I was in high school when I got my first real introduction to computers.

Paranoia and criticism, how it was meant and how it is taken

Filed under
Linux

It's interesting to see how many people automatically associate criticism with "Anti-X distro".

One Linux to rule them all

There is a whole lot of noise being made about Googles OS announcement.

Most of it being made by raving distro fanboys who believe that by pledging their allegiance to one distro will make part of the 'cool crowd'

"No thanks Google, we have Ubuntu/Debian/Gentoo/pick one"

OpenSource Software Bounty Hunters

Wanted!

OpenSource developers to make software people actually want and need.

Bounty offered

See Sheriff for details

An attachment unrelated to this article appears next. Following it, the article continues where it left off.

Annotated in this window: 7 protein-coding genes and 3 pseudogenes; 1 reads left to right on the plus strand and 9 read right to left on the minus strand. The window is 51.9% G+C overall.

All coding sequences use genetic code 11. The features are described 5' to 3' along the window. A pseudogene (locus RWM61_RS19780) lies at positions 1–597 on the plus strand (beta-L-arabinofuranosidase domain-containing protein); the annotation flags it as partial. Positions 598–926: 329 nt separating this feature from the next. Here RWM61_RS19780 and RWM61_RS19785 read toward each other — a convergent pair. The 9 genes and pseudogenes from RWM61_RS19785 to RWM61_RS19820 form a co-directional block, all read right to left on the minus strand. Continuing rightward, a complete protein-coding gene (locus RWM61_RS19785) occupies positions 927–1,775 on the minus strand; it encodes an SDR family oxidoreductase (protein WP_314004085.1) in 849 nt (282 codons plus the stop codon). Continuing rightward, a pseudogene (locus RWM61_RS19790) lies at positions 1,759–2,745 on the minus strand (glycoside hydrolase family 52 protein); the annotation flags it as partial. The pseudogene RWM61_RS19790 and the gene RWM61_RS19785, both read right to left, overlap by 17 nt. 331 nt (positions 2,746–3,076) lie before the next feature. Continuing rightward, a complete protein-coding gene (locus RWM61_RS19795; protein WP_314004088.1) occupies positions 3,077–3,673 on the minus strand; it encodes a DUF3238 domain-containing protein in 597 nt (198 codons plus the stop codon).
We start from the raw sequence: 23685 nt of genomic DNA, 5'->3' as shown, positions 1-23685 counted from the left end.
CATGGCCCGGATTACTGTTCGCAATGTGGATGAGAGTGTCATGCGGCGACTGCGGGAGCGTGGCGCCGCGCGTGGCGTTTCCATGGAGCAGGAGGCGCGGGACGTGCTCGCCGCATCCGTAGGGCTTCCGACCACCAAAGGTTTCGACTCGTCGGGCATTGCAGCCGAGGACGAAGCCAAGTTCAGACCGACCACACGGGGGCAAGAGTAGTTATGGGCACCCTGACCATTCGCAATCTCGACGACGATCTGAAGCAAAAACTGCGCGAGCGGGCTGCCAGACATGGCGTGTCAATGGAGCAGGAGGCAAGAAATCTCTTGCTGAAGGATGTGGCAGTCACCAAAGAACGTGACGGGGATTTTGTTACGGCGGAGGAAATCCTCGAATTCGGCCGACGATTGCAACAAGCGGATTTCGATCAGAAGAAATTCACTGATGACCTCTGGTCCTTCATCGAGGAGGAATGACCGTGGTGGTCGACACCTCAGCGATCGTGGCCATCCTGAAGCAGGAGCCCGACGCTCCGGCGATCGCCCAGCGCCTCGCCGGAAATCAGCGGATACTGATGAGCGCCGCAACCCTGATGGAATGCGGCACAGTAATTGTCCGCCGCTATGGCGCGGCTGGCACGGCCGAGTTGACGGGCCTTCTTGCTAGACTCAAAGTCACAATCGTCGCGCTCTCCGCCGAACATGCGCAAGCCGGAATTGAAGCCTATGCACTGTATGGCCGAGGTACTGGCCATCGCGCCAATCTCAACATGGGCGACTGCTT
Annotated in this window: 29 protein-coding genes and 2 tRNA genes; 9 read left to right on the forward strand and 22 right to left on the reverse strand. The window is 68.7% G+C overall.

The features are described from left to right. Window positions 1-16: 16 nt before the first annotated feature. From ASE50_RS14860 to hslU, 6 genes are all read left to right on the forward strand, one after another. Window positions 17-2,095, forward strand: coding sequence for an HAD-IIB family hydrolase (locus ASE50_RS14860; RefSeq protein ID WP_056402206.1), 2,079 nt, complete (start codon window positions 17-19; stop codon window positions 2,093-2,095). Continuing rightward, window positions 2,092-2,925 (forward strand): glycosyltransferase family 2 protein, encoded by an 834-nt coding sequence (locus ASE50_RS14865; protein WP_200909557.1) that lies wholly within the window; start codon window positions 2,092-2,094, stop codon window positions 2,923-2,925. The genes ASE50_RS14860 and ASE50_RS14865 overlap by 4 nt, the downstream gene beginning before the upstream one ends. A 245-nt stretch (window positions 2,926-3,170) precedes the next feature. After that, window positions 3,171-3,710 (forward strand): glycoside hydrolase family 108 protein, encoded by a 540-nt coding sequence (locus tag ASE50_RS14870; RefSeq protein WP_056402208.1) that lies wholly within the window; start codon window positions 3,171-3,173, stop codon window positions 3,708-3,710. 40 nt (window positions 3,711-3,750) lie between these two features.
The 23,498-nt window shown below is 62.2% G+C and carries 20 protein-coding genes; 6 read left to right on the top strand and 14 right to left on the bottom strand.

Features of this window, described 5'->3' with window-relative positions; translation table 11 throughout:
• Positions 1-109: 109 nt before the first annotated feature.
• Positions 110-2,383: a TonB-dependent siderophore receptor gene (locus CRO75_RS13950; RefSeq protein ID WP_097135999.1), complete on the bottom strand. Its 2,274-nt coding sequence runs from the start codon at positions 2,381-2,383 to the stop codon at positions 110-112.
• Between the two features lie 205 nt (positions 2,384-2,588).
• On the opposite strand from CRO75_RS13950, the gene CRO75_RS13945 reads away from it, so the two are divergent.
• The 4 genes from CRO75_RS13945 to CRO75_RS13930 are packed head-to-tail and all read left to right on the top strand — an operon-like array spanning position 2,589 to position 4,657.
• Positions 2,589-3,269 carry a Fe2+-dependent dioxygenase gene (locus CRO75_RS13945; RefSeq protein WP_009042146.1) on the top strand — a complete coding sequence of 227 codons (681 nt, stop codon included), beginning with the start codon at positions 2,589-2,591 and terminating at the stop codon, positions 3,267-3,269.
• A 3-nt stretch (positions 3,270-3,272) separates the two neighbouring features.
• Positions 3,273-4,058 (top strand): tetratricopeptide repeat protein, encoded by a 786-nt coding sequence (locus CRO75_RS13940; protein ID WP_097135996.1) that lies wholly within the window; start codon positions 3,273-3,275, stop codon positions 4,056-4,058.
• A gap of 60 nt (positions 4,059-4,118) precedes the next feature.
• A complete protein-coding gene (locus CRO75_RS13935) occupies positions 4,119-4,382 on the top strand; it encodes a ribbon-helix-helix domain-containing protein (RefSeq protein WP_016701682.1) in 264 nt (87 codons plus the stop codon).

One computers' Linux experience

I suppose , in answer to the question "When will Linux be ready for the user desktop?"

It was ready almost two years ago in this house. Children use it daily, as well as computer phobic wives and memory challenged mad computer geniuses. (The 'genius' part is up for speculation.)

HackMy...phase II

For those of you who don't know, Hackmy... forums started out as a "advanced" forum for users of PCLinuxOS.

HackMy has moved to a new host and has a whole new look and goal though. Hackmy is now open to users of Linux, ANY distro.

How about "just using" instead of "migrating"?

Filed under
Linux

Take a big, deep breath and repeat after me, "There is no perfect OS, there is no perfect OS".

OK, fine, now read this.

The worlds best Linux Distro is now available.

Filed under
Humor

Here it is, the earth shaking, mind breaking, hip shaking est Linux distro ever. It will do "all dat" and more.

Want to know more about it? Knock on the big green emerald doors and ask to see the wizard.